To play the game, you need to have at least one full deck. There are several pre-made decks you can earn by playing The Forgotten Hero story, and there are also themed decks you can buy from the store.
You can build your own decks, as long as they follow the rules listed below. You can also quickly export and share your own deck or import other decklists with the help of deck codes.
As stated above, a deck can range from 50 to 100 cards. Most players prefer smaller decks, as that makes it easier to ensure you will draw something useful each turn.
It is extremely advisable to adhere to a 50-card deck size (75-card for three attributes), as it allows for the most consistency, and as every single card can introduce a weakness to your deck, it is best to have as few weaknesses as possible.
'Milling' refers to forcing the opposing player to discard cards from their deck, as running out of cards will draw you the Out of Cards card, but having a large deck should not be mistaken for a viable approach to this strategy. If you seek to last longer than your opponent in the mill game, play a card like Gravesinger, Journey to Sovngarde, or Skeever Infestation instead, as these cards do allow some measure of consistency within your own deck.
Certain groups of cards work well together. One popular example is Orcs, as most Orc cards provide bonuses specifically to other friendly Orcs in play. Another example, which can be seen in the Warriors of Hammerfell deck is Redguards and Item cards. Each archetype can utilize these synergies to their benefit.
While higher rarity cards generally have better stats or effects, one should focus on card synergy first. A common card can be more useful than a legendary depending on the situation of the game.
Aggro: Aggressive decks focus on doing lots of damage quickly. They usually have lots of low-cost creatures and flood the field with cards. Aggro doesn't care about card advantage, because they aim to win before the opponent's cards become relevant.
Tempo: Tempo decks sacrifice card advantage to play more and/or stronger threats than their opponent. They heavily rely on a good magicka curve. They tend to be aggressive or midrange decks.
Prophecy: Prophecy decks are designed to get everything out of their destroyed runes and the Prophecy effect. This allows them to get more free answers against aggro decks. Depending on the card list, the decks tend to be aggro or midrange.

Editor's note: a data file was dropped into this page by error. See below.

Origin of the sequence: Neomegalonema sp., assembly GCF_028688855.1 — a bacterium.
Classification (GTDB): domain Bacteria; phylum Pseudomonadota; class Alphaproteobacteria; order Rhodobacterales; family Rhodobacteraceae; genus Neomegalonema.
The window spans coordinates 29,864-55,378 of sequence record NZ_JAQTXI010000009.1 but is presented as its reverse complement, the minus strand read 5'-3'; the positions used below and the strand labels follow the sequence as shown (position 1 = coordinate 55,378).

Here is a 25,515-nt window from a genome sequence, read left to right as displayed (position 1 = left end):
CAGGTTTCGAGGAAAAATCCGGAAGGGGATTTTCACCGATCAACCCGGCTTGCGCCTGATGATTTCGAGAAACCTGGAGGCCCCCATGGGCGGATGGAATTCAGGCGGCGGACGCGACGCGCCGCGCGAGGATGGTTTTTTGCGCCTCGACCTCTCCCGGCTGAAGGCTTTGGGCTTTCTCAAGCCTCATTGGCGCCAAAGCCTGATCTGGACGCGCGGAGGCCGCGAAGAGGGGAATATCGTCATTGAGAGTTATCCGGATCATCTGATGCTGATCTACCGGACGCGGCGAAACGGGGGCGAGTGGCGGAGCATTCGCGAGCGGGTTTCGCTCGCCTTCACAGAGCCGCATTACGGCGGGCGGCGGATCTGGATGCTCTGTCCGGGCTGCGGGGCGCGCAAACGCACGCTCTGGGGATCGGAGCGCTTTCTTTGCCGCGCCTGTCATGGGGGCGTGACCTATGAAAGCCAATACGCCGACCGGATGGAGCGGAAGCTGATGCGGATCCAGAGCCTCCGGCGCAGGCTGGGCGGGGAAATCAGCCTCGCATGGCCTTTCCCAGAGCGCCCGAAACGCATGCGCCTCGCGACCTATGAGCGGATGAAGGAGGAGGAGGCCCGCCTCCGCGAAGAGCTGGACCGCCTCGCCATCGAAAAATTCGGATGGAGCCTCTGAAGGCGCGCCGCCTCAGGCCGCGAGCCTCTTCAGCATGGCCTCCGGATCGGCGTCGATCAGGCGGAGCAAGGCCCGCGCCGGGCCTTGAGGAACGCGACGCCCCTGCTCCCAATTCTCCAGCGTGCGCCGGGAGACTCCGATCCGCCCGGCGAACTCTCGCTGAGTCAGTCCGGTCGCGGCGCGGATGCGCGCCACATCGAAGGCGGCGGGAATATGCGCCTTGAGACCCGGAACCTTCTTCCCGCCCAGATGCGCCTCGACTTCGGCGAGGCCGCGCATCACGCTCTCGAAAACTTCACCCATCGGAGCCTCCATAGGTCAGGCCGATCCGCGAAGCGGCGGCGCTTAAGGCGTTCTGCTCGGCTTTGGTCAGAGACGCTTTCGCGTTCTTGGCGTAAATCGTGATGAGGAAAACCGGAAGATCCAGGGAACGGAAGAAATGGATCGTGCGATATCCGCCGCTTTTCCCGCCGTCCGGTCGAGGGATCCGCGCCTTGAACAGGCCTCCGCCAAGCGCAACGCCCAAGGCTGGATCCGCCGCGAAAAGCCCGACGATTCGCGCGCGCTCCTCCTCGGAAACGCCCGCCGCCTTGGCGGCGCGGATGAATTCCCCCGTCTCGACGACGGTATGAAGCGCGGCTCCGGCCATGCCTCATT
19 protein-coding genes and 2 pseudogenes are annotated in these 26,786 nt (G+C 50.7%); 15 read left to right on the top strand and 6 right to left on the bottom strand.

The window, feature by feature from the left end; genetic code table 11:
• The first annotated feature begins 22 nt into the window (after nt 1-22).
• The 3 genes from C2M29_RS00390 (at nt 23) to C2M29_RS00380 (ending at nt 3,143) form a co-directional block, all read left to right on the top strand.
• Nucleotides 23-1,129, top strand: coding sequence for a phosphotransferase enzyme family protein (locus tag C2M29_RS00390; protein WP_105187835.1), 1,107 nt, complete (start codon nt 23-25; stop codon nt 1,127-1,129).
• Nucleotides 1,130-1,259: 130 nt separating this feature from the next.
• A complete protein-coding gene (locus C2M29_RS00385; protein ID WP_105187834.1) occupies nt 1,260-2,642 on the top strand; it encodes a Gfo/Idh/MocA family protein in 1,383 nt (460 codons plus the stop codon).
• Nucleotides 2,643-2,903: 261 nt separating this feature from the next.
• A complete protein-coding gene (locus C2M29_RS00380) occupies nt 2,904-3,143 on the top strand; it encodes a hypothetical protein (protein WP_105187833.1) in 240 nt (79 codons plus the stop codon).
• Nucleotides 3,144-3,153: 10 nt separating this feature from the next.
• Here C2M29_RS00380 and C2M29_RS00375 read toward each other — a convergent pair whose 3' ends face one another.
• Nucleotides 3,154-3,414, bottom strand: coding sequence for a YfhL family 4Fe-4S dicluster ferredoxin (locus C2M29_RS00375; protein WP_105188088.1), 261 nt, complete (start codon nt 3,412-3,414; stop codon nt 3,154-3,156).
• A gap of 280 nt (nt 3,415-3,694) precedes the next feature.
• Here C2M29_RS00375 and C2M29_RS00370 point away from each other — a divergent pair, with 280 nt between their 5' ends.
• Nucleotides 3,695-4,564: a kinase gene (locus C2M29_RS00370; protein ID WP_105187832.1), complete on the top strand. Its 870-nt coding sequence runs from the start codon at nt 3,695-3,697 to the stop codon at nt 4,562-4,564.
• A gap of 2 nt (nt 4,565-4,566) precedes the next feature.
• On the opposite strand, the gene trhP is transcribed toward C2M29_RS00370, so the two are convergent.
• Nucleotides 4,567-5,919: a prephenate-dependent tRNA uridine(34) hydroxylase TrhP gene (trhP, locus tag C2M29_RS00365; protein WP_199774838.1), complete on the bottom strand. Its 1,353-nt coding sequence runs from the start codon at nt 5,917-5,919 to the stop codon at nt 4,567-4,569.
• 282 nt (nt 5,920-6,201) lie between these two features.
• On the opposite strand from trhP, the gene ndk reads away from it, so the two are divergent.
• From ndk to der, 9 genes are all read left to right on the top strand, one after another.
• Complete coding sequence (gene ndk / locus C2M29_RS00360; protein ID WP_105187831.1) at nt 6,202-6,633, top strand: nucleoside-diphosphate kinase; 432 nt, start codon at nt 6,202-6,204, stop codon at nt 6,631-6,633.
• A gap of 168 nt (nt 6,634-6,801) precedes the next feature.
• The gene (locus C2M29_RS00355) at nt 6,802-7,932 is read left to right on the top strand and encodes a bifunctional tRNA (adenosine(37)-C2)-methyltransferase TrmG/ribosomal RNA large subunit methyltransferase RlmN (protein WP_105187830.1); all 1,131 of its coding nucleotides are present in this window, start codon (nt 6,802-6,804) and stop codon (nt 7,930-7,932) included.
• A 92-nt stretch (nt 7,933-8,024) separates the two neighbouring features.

Midrange: Midrange decks use control in the early game and change to a more aggressive playstyle in the mid game. This results in the deck trying to out-control aggro decks and win by aggro against control decks. Instead of focusing on early or late game, they try to provide consistent power at all stages of the match.
Ramp: Ramp is a special type of midrange where the early game is dedicated to playing cards that give a magicka boost. This allows them to play their larger threats earlier than their opponent.
Control: Control decks focus on playing a longer game. This strategy relies on being able to answer (counter) early threats played by the opponent until more powerful late-game cards can be played. They usually have actions or cards with effects that can destroy multiple cards at once, as well as a few high-cost, powerful creatures to finish off the game.
Combo: Combo decks try to stall the game until they assemble their combo pieces to finish the game quickly.
One example of this would be using Nord Firebrand, Stealer of Secrets, and Mentor's Ring in an action-heavy deck. Stealer of Secrets gains +1/+1 for each action in your graveyard, and Mentor's Ring lets you copy a keyword from one creature (in this case, the Charge keyword from the Nord Firebrand) to every other friendly creature.
The 'curve' is the distribution of different cost cards in your deck. You don't want to have too many high-cost cards in your deck, as those could end up clogging your hand and you not being able to play anything.
You can see each deck's curve in the in-game deck editor.